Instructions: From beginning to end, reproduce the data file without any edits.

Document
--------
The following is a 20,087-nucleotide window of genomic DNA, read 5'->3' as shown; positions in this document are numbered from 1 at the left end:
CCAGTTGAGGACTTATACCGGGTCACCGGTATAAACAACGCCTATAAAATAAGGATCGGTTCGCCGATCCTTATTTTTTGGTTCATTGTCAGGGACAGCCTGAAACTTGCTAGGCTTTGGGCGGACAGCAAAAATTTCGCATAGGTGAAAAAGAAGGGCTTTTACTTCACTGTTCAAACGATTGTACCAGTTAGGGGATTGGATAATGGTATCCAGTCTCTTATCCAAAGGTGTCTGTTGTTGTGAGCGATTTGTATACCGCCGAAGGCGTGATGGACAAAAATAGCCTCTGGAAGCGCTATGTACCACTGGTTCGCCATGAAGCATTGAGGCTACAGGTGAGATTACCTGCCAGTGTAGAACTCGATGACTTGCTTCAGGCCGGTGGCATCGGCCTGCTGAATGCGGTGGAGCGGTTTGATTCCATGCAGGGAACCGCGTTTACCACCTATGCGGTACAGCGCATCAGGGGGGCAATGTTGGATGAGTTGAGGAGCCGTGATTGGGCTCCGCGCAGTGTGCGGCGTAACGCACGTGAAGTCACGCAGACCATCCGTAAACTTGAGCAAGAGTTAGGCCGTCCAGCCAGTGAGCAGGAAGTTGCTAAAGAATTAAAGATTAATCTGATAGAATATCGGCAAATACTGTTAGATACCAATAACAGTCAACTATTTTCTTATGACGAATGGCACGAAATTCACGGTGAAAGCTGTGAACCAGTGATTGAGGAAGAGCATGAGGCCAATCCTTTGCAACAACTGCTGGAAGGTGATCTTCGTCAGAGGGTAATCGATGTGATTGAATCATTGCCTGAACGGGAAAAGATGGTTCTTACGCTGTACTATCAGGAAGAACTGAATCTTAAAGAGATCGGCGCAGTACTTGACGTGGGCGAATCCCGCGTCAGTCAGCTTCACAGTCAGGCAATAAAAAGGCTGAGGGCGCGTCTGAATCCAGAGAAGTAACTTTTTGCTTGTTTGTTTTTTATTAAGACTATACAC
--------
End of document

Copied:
The following is a 20,087-nucleotide window of genomic DNA, read 5'->3' as shown; positions in this document are numbered from 1 at the left end:
CCAGTTGAGGACTTATACCGGGTCACCGGTATAAACAACGCCTATAAAATAAGGATCGGTTCGCCGATCCTTATTTTTTGGTTCATTGTCAGGGACAGCCTGAAACTTGCTAGGCTTTGGGCGGACAGCAAAAATTTCGCATAGGTGAAAAAGAAGGGCTTTTACTTCACTGTTCAAACGATTGTACCAGTTAGGGGATTGGATAATGGTATCCAGTCTCTTATCCAAAGGTGTCTGTTGTTGTGAGCGATTTGTATACCGCCGAAGGCGTGATGGACAAAAATAGCCTCTGGAAGCGCTATGTACCACTGGTTCGCCATGAAGCATTGAGGCTACAGGTGAGATTACCTGCCAGTGTAGAACTCGATGACTTGCTTCAGGCCGGTGGCATCGGCCTGCTGAATGCGGTGGAGCGGTTTGATTCCATGCAGGGAACCGCGTTTACCACCTATGCGGTACAGCGCATCAGGGGGGCAATGTTGGATGAGTTGAGGAGCCGTGATTGGGCTCCGCGCAGTGTGCGGCGTAACGCACGTGAAGTCACGCAGACCATCCGTAAACTTGAGCAAGAGTTAGGCCGTCCAGCCAGTGAGCAGGAAGTTGCTAAAGAATTAAAGATTAATCTGATAGAATATCGGCAAATACTGTTAGATACCAATAACAGTCAACTATTTTCTTATGACGAATGGCACGAAATTCACGGTGAAAGCTGTGAACCAGTGATTGAGGAAGAGCATGAGGCCAATCCTTTGCAACAACTGCTGGAAGGTGATCTTCGTCAGAGGGTAATCGATGTGATTGAATCATTGCCTGAACGGGAAAAGATGGTTCTTACGCTGTACTATCAGGAAGAACTGAATCTTAAAGAGATCGGCGCAGTACTTGACGTGGGCGAATCCCGCGTCAGTCAGCTTCACAGTCAGGCAATAAAAAGGCTGAGGGCGCGTCTGAATCCAGAGAAGTAACTTTTTGCTTGTTTGTTTTTTATTAAGACTATACAC